Translated transcript of Testimonial of Rep. Mercedes Alvarez
When I met the President in Bacolod City, I thanked him because our road was already finished; he said, “Don’t thank me. Thank our bosses.” And of course he told me not to lie down on the road again. [Laughter]
What happened before this was that I was on my way up to Candoni, and I saw the road that the DPWH had worked on was finally completed. I was so happy that I decided to take a picture right there.
Travel time has been cut in half, thanks to the new national road. Candoni used to be a very isolated area. Investors didn’t want to make their way there because of the state of the roads. But now the roads are good; public transport ply these routes. Students now don’t have to walk all the way to school because now they can commute. When you plant sugarcane, you have to bring it all the way to the central market. But now, with our new roads, planting will be easier, more economical, and cheaper.
Mr. President, on behalf of the people in Cauayan, Hino-baan, Ilog, Candoni, Kabankalan, and Sipalay in the province of Negros Occidental, we want to thank you for your commitment, your projects, and your programs. Mabuhay po kayo!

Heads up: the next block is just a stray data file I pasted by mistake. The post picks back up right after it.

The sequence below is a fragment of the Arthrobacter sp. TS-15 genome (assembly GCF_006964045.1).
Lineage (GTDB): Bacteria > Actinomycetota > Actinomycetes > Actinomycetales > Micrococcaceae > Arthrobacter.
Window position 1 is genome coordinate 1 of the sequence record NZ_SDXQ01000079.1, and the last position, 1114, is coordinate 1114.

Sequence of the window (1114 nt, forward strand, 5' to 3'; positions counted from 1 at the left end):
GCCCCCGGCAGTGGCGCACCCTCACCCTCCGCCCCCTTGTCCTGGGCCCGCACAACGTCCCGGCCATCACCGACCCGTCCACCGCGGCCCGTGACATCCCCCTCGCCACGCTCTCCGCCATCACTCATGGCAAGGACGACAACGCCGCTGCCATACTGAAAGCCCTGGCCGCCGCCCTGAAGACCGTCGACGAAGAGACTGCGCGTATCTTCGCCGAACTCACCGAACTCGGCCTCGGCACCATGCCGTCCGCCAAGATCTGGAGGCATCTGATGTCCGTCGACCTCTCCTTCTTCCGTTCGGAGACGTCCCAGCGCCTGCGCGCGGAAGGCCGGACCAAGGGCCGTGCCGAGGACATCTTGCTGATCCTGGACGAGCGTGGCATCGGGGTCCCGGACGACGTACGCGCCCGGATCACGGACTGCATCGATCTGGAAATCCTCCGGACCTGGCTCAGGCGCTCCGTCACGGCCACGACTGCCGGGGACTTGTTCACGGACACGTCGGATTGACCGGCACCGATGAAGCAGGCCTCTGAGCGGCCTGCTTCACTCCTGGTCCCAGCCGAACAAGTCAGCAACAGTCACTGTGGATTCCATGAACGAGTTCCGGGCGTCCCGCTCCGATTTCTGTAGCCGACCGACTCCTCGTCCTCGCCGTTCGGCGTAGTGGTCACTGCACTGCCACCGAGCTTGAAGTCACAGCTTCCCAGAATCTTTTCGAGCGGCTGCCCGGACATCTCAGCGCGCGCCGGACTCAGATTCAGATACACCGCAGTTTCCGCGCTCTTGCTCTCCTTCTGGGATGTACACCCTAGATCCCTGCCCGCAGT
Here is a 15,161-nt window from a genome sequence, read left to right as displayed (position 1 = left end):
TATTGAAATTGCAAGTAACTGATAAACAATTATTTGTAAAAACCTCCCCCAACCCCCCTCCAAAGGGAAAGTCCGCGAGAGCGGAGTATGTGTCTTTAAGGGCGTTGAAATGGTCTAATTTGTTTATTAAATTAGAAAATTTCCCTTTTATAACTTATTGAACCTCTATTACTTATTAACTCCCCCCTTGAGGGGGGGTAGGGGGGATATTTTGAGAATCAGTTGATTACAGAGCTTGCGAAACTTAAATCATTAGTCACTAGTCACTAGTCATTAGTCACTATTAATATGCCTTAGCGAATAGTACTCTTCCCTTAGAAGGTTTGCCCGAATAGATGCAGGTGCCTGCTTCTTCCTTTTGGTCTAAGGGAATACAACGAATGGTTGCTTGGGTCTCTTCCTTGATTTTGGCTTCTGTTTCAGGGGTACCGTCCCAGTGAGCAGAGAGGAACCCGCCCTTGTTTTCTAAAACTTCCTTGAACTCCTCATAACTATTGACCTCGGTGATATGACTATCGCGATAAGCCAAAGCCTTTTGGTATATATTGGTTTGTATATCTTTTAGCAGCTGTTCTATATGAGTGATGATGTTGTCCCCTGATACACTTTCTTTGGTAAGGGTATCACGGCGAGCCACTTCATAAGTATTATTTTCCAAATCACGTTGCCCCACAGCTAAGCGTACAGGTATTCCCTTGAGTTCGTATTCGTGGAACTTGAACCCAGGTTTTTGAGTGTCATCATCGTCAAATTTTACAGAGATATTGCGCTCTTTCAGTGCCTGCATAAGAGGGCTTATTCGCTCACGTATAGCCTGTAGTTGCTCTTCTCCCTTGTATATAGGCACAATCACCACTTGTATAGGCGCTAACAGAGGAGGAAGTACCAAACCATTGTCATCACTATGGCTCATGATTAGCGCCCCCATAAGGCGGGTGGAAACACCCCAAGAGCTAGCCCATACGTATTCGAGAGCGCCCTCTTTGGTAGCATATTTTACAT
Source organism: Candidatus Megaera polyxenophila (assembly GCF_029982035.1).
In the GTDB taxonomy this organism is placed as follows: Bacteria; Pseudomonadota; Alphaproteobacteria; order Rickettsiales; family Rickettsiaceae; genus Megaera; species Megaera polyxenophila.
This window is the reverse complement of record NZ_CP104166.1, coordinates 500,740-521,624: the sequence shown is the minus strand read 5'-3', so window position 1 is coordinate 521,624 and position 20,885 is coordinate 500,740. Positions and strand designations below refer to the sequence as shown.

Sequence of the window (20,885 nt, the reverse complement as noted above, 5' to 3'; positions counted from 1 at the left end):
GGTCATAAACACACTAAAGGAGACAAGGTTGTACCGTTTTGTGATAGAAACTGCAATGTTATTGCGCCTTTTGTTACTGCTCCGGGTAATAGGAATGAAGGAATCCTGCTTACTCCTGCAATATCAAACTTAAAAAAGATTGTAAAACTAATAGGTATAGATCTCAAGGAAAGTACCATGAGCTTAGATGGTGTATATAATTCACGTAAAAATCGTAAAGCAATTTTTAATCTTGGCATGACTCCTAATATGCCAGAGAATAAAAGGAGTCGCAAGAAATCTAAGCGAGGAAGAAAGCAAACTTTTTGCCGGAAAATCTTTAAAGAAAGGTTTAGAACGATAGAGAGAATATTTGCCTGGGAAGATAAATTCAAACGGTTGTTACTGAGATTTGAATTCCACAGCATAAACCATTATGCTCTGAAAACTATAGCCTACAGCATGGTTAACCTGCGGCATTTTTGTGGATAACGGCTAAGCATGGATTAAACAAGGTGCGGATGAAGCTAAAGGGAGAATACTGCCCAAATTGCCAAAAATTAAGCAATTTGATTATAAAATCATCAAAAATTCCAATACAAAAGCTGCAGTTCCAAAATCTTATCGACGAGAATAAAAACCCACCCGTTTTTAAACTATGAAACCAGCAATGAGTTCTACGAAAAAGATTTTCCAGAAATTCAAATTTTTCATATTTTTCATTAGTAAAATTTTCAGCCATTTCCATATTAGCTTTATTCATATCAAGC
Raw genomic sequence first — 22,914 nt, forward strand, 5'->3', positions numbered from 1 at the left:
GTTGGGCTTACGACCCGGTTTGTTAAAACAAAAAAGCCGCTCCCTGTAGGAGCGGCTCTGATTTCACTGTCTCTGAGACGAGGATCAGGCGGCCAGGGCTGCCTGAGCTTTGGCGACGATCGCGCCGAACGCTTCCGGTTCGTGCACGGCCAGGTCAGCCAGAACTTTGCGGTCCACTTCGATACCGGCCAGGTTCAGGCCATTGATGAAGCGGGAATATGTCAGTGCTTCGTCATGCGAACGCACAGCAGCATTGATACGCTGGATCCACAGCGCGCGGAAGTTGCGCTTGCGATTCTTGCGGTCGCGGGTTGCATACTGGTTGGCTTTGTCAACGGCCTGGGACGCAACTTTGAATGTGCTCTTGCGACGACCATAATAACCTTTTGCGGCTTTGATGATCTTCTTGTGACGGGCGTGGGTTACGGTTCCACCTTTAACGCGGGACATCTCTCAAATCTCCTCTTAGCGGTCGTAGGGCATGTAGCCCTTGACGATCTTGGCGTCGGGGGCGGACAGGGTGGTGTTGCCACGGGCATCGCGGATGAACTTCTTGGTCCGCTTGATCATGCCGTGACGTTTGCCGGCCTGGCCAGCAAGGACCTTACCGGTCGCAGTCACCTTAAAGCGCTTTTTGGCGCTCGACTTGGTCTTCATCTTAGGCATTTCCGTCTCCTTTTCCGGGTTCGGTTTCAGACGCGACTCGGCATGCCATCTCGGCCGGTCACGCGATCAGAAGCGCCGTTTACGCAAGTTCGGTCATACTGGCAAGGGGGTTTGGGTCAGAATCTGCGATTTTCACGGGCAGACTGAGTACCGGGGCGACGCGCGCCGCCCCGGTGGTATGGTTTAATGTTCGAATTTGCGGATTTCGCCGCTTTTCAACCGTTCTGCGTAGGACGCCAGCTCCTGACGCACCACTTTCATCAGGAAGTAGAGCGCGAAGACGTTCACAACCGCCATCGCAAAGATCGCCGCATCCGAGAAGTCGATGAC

To Governor Bulut, in the Senatorial election of 2007, I was only 20th in the hearts of the people in your province, and I was only 4th during the presidential elections. But given all the infrastructure we have built, I do not think anyone can say that you aren’t in the hearts of the Filipino people. You yourselves have witnessed that when it comes to projects, our basis is need, not votes.
Now, to Congresswoman Alvarez, who has, on a number of occasions, posed lying down on the roads we have built in her district: I am sorry, Chedeng, but the next time you lie down on the road, I will have you arrested. [Laughter] The violation: obstruction of traffic.